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The church is located near to the town centre in 7, Captain Mihail Batorski Str..

According to records from "Sv. Troitsa" monastery of Etropole there has been an Eastern Orthodox Church in Pirdop since 1618. The name of the settlement from the Early Ottoman Age - Protopopintsi (protopop (archpriest) - the highest-ranking priest in the region) suggests that there might have been a church earlier. Today's church "Sveto Uspenie Bogorodichno" (Dormition of the Theotokos) is the oldest building from the period of the Bulgarian National Revival in the region - it was built in 1819 during the reign of sultan Mahmud II (1808 - 1839) on the foundations of an old temple destroyed by a fire. The historical findings about the early period of the history of the church are inconsistent but it is sure that the local government initiated the building of a church as early as 1817. The well-known researcher of the Bulgarian history G.G. Dimitrov from Plovdiv says that in that year the people from Pirdop sent three representatives to Tsarigrad (Instanbul) to ask for a firman (decree) for the building of a church. According to a Sultan's Order from 21 November 1714 every repairs or building of new temples in the empire is forbidden without the special permission of the Ottoman authorities. That was the reason for sending the above mentioned delegation to the capital. It took the delegates almost an year to receive the firman (decree). But that was not the beginning of the building. According to the rules the firman (decree) had to be brought to Vidin for signing. It took another six months. According to some findings the signed document was brought back to Pirdop around Easter in 1819. While the delegates were trying to legalize the building of the church, the citizens were not wasting their time - they were gathering building materials. In his memoirs Alipia Vlaikov, the writer Todor Vlaikov's elder brother, says that his father's mother although being pregnant, was carrying stones for the building of the church. Everyone was helping, even pregnant women.

People from all the villages in the region helped for the building of the church. There is a record mentioning the names of the donors - Stoyko, Yani and his sons, Bogdan, Gancho, Nicola Slavchov, Petko Popov, Ivan Bambekov and others from Pirdop; Vasil, Kosta and Stancho from Zlatitsa; Velcho from Bunovo; Peter from Smolsko; Mladenovtsi from Dolno Kamartsi. G. G. Dimitrov says that the builders had a time limit of 18 days and they managed to keep it. That fact is confirmed by Serafim Slivenski in his biography of Zlatan Gruev.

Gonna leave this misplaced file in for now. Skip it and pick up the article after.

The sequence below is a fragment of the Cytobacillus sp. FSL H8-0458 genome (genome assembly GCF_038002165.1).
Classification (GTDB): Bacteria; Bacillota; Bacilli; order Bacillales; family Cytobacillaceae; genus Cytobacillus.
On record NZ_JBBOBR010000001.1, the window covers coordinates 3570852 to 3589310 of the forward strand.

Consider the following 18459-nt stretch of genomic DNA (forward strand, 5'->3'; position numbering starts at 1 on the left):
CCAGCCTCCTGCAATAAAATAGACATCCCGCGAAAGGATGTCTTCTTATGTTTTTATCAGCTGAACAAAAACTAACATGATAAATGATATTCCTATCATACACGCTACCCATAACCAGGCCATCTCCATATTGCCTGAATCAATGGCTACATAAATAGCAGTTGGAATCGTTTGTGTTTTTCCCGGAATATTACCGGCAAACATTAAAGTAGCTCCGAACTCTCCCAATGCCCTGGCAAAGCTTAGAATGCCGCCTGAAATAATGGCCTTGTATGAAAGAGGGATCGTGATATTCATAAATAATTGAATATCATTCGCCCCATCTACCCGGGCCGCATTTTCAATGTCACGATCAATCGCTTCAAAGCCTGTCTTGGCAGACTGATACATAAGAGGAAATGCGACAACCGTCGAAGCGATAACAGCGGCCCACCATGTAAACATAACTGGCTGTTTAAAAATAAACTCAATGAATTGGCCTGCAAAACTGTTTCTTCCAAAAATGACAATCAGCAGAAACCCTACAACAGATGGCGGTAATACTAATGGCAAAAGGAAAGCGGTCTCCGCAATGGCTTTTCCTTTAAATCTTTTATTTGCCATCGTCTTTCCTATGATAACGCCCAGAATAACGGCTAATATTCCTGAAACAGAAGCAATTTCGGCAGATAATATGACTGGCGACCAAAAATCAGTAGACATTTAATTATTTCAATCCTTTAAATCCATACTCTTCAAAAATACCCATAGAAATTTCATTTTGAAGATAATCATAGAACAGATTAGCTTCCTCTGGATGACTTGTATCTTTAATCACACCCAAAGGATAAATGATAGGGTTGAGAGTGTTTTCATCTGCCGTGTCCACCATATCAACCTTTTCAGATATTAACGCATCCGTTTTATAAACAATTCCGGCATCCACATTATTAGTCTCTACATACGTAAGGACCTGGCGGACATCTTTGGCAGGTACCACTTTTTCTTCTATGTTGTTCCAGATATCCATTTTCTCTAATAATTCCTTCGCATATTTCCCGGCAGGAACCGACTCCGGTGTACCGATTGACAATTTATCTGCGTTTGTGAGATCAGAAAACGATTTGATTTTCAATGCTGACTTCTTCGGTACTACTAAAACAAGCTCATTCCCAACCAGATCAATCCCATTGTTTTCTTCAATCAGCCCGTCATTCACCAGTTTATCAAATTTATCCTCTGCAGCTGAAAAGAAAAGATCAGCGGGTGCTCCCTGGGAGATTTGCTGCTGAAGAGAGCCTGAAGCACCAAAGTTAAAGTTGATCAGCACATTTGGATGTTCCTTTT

Metodi Stoyanov gives more details about the building but he says that the time limit was 40 days and the construction had to be made at night not to annoy the local Turkish people. That is why a high stone wall was first built so that people couldn't see what was being done in the yard.

Builders from Smolsko and Mirkovo came and the architectural style was from 18th c. following the traditions of the churches from Arbanasi. The church has big naos (main part), the vaults lies on two rows of wooden pillars. The interior was finished later and the first icons were from 1823 and were painted by the famous icon-painter from Tryavna Yoanikii papa Vitanov.

The wood carved iconostasis is the most valuable treasure of the church as it is one of the four in the style of the Debur Artistic Schools preserved until today. The other three are in "Sv. Spas" in Skopje, "Sv. Ivan Bigor" in Debur and "Sv.Paraskeva" in Pazardzhik. It was created by Makarii Negriev Fruchkovski and Peter Filipov who delivered the iconostasis in Pirdop hidden in huge wooden casks. It was made from walnut wood with golden leaf in its upper part. Later the golden leaf was painted in black paint to prevent stealing and it caused a lot of efforts for the restorers to remove it. After the restoration the iconostasis is shining with its original beauty.

The church was robbed twice. In 1826 only eight years after its building the church plates, relics and money were stolen and the second time it was violated by the fleeing soldiers of the Ottoman army during the Russo-Turkish War of 1877-1878.

The church was a guard of the Bulgarian spirituality in the region - the services were conducted only in Bulgarian language and from Bulgarian priests. The bishops from Lovech Dionisii and Miletii (in the middle of 19th. c.) tried to introduce the Greek language in the services but the local priests and people never allowed that to happen.

The church was restored several times - in 1887 and in 1997 - 2002.